I will not address, here, my own objections to the very concepts of either creation or free will; neither is it appropriate, here, to show how the very existence of a conscious awareness is a necessary product of natural selection in the production of organisms in which locomotion is a primary trait (fauna). Lastly, I don't even need to bring up the problems inherent in the concept of an Being who is allegedly both all-powerful and all-knowing; not to mention the sticky situation this raises for the idea that such a Being has created other beings who are supposedly accountable for their actions, which an all-powerful Being would necessarily have designed beforehand and which, at minimum, an all-knowing Being would have known would take place prior to creating such beings!

In short, the Christian godhead is one who, if He existed, would think nothing of creating thousands of humans, knowing they would each endure an eternity roasting in the Christian Hell, but Who created these Humans solely for the purpose of being the "pawns" in the arrangement and working out of the "Christian Salvation" of a single predestined Saint (Romans 8:28- 32). Lee Strobel even admits as much in the chapter on the Christian Hell in his second book, the one about Faith. Although I had been aware of this problem for decades, to read a man's proud defense of this idea, and his justification of its being moral and worthy of honor (that is, the godhead who would do that being worthy of worship) was so utterly appalling to me that I became depressed for several weeks after reading this section of Strobel's book. Surely, the founder of the United States of America, Thomas Paine, once mentioned (and this as a parenthetic aside, no less), "Nature has not been kind enough to me to blunt my feelings." In light of this, it pains to think that people believe this way, and that they do this solely to justify upholding the ideas of another -- of a stranger who lived millennia ago! Such pain would be only somewhat subsided were these people defending their own ideas, or at least the ideas of a close associate! But a total stranger!? I just can't see it! Not at the price of holding and disseminating such pathetically horrible teachings such as this (the dogma of the Christian Hell being itself a more-than-ample source of nightmarish horror!!).

But worse, much worse than that: it pains me to the brink of ceasing to function in my day-to-day capacity to think that people would teach such ideas to children! Even though I was the child of atheists, who themselves were the children of atheists, who themselves (all of us) were the children of atheists (as far back as anybody has been able to determine: one "Spinoza's-god Unitarian" in the whole bunch!), I was plagued with nightmares and disruptive daydreams regarding the notion of the Christian Hell!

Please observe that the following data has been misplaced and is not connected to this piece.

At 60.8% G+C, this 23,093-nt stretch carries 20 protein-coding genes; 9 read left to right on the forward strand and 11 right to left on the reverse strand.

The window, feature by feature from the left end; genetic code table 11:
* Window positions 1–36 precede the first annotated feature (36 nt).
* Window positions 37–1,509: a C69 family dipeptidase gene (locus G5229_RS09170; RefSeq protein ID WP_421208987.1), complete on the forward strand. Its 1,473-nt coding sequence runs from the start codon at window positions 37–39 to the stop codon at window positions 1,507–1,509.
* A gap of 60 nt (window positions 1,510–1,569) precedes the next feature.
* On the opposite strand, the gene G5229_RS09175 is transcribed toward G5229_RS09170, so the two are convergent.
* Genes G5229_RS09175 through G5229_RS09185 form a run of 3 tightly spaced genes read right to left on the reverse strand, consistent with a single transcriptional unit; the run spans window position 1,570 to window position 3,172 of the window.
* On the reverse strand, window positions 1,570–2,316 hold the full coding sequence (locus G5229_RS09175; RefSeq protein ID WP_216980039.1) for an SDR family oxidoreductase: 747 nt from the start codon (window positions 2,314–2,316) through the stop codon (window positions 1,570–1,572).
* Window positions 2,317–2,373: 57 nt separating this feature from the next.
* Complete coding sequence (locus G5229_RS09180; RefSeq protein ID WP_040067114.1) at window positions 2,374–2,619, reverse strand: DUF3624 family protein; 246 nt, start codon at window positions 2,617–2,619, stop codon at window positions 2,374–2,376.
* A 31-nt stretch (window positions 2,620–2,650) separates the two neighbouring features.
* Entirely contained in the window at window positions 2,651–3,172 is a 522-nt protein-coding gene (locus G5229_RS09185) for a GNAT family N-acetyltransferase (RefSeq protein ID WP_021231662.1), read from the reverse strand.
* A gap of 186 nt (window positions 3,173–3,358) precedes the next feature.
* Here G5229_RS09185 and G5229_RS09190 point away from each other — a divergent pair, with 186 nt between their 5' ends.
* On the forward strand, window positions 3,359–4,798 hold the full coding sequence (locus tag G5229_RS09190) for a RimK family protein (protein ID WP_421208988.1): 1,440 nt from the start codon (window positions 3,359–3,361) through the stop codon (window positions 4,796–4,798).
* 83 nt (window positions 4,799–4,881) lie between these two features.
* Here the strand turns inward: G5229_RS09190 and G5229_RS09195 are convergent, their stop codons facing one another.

My parents did not teach it to me. In fact, it is one of the few things that I asked about as far as religion goes that they put their foot down and flat out told me, "Even if there were a God, He wouldn't do that! You know that! Now don't let your friends snooker you into thinking that way any more, okay?" In just about every other question, my parents left the question open for me to discover for myself what I thought was true and what I thought was falsehood. They refused to influence my religious beliefs whatsoever. But on this one question they did put their foot down and got very stern: "No!" they said, "This is something that cannot be true!"

Nevertheless, I was plagued -- often -- with nightmares and disruptive daydreams about the tales of the Christian Hell that my little friends had related to me. Later, during my experiments as a Christian as a young adult, the dogma of Christian Hell returned to plague me, and eventually contribute to my reversion to atheism, to "the faith of my fathers," as Kurt Vonnegut, Jr., so poetically said in his "self-interview." I even went so far as to do something which, at the time, I considered to be the ultimate cop-out, as far as faith goes: I purchased and read several books designed to help one come to a belief in the validity and justice of the Dogma of Christian Hell and the Doctrine of Endless Punishment. At times I became unable to pray for days and days, simply because I could not face, in a friendly (as opposed to hostile) frame, a deity, a "Father," who would do that -- to anybody!